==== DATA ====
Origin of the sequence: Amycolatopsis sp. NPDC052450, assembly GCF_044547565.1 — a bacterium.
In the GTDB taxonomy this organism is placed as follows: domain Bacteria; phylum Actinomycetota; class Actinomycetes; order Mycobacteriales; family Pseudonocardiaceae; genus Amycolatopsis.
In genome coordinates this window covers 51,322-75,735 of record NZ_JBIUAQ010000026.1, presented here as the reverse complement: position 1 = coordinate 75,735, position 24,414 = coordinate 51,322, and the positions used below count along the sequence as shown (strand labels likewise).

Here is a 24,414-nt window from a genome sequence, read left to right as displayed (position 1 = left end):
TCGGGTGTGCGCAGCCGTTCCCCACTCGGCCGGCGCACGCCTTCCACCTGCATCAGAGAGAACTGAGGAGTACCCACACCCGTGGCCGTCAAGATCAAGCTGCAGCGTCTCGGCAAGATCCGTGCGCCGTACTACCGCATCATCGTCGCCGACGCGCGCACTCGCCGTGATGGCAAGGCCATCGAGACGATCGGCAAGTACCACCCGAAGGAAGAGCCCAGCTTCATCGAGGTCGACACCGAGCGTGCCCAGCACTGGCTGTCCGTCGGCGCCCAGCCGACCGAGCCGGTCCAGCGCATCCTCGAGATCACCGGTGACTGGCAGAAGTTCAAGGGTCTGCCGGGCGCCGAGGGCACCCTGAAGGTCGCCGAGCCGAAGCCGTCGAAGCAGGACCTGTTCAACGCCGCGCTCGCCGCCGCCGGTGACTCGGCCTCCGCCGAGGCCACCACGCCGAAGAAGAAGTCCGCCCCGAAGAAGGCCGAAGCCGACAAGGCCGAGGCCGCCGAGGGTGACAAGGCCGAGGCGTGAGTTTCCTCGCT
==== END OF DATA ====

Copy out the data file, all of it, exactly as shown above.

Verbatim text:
Origin of the sequence: Amycolatopsis sp. NPDC052450, assembly GCF_044547565.1 — a bacterium.
In the GTDB taxonomy this organism is placed as follows: domain Bacteria; phylum Actinomycetota; class Actinomycetes; order Mycobacteriales; family Pseudonocardiaceae; genus Amycolatopsis.
In genome coordinates this window covers 51,322-75,735 of record NZ_JBIUAQ010000026.1, presented here as the reverse complement: position 1 = coordinate 75,735, position 24,414 = coordinate 51,322, and the positions used below count along the sequence as shown (strand labels likewise).

Here is a 24,414-nt window from a genome sequence, read left to right as displayed (position 1 = left end):
TCGGGTGTGCGCAGCCGTTCCCCACTCGGCCGGCGCACGCCTTCCACCTGCATCAGAGAGAACTGAGGAGTACCCACACCCGTGGCCGTCAAGATCAAGCTGCAGCGTCTCGGCAAGATCCGTGCGCCGTACTACCGCATCATCGTCGCCGACGCGCGCACTCGCCGTGATGGCAAGGCCATCGAGACGATCGGCAAGTACCACCCGAAGGAAGAGCCCAGCTTCATCGAGGTCGACACCGAGCGTGCCCAGCACTGGCTGTCCGTCGGCGCCCAGCCGACCGAGCCGGTCCAGCGCATCCTCGAGATCACCGGTGACTGGCAGAAGTTCAAGGGTCTGCCGGGCGCCGAGGGCACCCTGAAGGTCGCCGAGCCGAAGCCGTCGAAGCAGGACCTGTTCAACGCCGCGCTCGCCGCCGCCGGTGACTCGGCCTCCGCCGAGGCCACCACGCCGAAGAAGAAGTCCGCCCCGAAGAAGGCCGAAGCCGACAAGGCCGAGGCCGCCGAGGGTGACAAGGCCGAGGCGTGAGTTTCCTCGCT